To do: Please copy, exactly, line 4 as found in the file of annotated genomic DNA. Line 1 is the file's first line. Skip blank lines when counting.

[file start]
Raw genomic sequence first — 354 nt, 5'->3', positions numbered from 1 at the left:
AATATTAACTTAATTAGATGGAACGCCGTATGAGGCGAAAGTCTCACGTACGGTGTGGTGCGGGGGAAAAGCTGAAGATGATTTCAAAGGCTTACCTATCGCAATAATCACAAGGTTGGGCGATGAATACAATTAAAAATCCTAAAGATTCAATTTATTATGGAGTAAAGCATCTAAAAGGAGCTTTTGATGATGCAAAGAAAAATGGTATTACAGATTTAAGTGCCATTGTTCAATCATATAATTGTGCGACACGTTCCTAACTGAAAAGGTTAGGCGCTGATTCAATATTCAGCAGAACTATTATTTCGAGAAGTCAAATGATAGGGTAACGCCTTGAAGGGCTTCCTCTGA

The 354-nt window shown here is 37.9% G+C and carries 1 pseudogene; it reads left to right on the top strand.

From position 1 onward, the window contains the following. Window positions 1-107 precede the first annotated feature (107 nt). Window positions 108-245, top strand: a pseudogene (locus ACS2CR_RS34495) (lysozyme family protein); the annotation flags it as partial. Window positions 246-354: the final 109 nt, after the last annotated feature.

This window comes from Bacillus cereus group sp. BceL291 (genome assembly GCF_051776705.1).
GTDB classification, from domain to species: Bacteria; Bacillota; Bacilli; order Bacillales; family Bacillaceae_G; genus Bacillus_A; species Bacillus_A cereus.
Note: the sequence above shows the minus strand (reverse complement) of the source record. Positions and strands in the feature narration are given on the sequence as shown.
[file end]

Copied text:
From position 1 onward, the window contains the following. Window positions 1-107 precede the first annotated feature (107 nt). Window positions 108-245, top strand: a pseudogene (locus ACS2CR_RS34495) (lysozyme family protein); the annotation flags it as partial. Window positions 246-354: the final 109 nt, after the last annotated feature.